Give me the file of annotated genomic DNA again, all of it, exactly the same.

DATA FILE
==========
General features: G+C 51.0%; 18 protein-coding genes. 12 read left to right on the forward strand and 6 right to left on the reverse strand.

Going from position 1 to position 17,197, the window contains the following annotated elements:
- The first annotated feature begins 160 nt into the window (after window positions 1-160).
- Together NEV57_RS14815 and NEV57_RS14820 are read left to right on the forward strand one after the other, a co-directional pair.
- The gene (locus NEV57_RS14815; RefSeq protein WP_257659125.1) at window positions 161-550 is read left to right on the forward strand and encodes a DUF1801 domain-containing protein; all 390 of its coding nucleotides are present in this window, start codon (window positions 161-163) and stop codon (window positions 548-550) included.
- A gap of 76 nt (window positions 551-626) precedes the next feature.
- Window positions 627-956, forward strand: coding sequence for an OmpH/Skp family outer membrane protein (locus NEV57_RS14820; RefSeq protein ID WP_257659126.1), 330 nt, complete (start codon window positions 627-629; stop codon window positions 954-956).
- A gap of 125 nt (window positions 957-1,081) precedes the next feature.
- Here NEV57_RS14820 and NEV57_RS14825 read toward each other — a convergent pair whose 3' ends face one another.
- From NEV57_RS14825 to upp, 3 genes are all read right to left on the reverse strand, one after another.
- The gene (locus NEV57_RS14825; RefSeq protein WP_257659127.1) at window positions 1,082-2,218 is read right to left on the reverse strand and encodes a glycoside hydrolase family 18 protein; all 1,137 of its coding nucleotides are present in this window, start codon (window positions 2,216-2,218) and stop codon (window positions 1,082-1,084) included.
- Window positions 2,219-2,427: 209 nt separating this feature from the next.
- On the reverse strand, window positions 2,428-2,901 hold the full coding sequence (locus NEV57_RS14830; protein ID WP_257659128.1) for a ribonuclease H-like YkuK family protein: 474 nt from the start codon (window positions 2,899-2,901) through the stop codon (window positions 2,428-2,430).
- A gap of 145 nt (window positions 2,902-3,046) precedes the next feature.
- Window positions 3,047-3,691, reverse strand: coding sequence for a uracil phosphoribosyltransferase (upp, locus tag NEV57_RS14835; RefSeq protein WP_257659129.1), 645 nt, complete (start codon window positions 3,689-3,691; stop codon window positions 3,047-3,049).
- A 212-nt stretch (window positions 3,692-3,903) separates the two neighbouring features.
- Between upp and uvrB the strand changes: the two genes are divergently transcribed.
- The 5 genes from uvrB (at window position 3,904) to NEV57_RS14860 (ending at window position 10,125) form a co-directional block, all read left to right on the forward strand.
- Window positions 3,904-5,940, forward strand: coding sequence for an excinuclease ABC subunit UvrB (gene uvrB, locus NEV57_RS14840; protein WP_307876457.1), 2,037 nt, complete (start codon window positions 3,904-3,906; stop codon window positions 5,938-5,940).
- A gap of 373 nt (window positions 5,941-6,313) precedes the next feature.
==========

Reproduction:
General features: G+C 51.0%; 18 protein-coding genes. 12 read left to right on the forward strand and 6 right to left on the reverse strand.

Going from position 1 to position 17,197, the window contains the following annotated elements:
- The first annotated feature begins 160 nt into the window (after window positions 1-160).
- Together NEV57_RS14815 and NEV57_RS14820 are read left to right on the forward strand one after the other, a co-directional pair.
- The gene (locus NEV57_RS14815; RefSeq protein WP_257659125.1) at window positions 161-550 is read left to right on the forward strand and encodes a DUF1801 domain-containing protein; all 390 of its coding nucleotides are present in this window, start codon (window positions 161-163) and stop codon (window positions 548-550) included.
- A gap of 76 nt (window positions 551-626) precedes the next feature.
- Window positions 627-956, forward strand: coding sequence for an OmpH/Skp family outer membrane protein (locus NEV57_RS14820; RefSeq protein ID WP_257659126.1), 330 nt, complete (start codon window positions 627-629; stop codon window positions 954-956).
- A gap of 125 nt (window positions 957-1,081) precedes the next feature.
- Here NEV57_RS14820 and NEV57_RS14825 read toward each other — a convergent pair whose 3' ends face one another.
- From NEV57_RS14825 to upp, 3 genes are all read right to left on the reverse strand, one after another.
- The gene (locus NEV57_RS14825; RefSeq protein WP_257659127.1) at window positions 1,082-2,218 is read right to left on the reverse strand and encodes a glycoside hydrolase family 18 protein; all 1,137 of its coding nucleotides are present in this window, start codon (window positions 2,216-2,218) and stop codon (window positions 1,082-1,084) included.
- Window positions 2,219-2,427: 209 nt separating this feature from the next.
- On the reverse strand, window positions 2,428-2,901 hold the full coding sequence (locus NEV57_RS14830; protein ID WP_257659128.1) for a ribonuclease H-like YkuK family protein: 474 nt from the start codon (window positions 2,899-2,901) through the stop codon (window positions 2,428-2,430).
- A gap of 145 nt (window positions 2,902-3,046) precedes the next feature.
- Window positions 3,047-3,691, reverse strand: coding sequence for a uracil phosphoribosyltransferase (upp, locus tag NEV57_RS14835; RefSeq protein WP_257659129.1), 645 nt, complete (start codon window positions 3,689-3,691; stop codon window positions 3,047-3,049).
- A 212-nt stretch (window positions 3,692-3,903) separates the two neighbouring features.
- Between upp and uvrB the strand changes: the two genes are divergently transcribed.
- The 5 genes from uvrB (at window position 3,904) to NEV57_RS14860 (ending at window position 10,125) form a co-directional block, all read left to right on the forward strand.
- Window positions 3,904-5,940, forward strand: coding sequence for an excinuclease ABC subunit UvrB (gene uvrB, locus NEV57_RS14840; protein WP_307876457.1), 2,037 nt, complete (start codon window positions 3,904-3,906; stop codon window positions 5,938-5,940).
- A gap of 373 nt (window positions 5,941-6,313) precedes the next feature.